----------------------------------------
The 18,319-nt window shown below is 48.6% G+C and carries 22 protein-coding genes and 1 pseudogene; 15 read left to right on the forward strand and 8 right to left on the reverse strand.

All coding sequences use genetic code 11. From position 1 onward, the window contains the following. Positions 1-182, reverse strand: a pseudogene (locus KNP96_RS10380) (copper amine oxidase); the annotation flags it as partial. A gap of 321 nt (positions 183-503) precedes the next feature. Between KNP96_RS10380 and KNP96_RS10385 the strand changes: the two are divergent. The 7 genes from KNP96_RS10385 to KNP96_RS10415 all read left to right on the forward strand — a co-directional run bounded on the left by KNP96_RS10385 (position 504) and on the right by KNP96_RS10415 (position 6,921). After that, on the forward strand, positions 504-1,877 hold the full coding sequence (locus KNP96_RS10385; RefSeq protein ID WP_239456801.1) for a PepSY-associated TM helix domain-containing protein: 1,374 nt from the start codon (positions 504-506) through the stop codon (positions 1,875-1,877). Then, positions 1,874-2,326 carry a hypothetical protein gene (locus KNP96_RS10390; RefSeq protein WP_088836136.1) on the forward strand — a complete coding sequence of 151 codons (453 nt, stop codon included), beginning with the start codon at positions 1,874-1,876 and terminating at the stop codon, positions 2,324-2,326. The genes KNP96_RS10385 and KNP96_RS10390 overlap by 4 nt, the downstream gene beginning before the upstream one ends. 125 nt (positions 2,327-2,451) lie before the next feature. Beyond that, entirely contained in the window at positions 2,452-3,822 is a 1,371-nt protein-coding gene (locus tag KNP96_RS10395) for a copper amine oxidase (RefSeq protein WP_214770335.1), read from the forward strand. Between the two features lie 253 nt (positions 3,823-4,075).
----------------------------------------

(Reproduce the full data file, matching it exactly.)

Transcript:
The 18,319-nt window shown below is 48.6% G+C and carries 22 protein-coding genes and 1 pseudogene; 15 read left to right on the forward strand and 8 right to left on the reverse strand.

All coding sequences use genetic code 11. From position 1 onward, the window contains the following. Positions 1-182, reverse strand: a pseudogene (locus KNP96_RS10380) (copper amine oxidase); the annotation flags it as partial. A gap of 321 nt (positions 183-503) precedes the next feature. Between KNP96_RS10380 and KNP96_RS10385 the strand changes: the two are divergent. The 7 genes from KNP96_RS10385 to KNP96_RS10415 all read left to right on the forward strand — a co-directional run bounded on the left by KNP96_RS10385 (position 504) and on the right by KNP96_RS10415 (position 6,921). After that, on the forward strand, positions 504-1,877 hold the full coding sequence (locus KNP96_RS10385; RefSeq protein ID WP_239456801.1) for a PepSY-associated TM helix domain-containing protein: 1,374 nt from the start codon (positions 504-506) through the stop codon (positions 1,875-1,877). Then, positions 1,874-2,326 carry a hypothetical protein gene (locus KNP96_RS10390; RefSeq protein WP_088836136.1) on the forward strand — a complete coding sequence of 151 codons (453 nt, stop codon included), beginning with the start codon at positions 1,874-1,876 and terminating at the stop codon, positions 2,324-2,326. The genes KNP96_RS10385 and KNP96_RS10390 overlap by 4 nt, the downstream gene beginning before the upstream one ends. 125 nt (positions 2,327-2,451) lie before the next feature. Beyond that, entirely contained in the window at positions 2,452-3,822 is a 1,371-nt protein-coding gene (locus tag KNP96_RS10395) for a copper amine oxidase (RefSeq protein WP_214770335.1), read from the forward strand. Between the two features lie 253 nt (positions 3,823-4,075).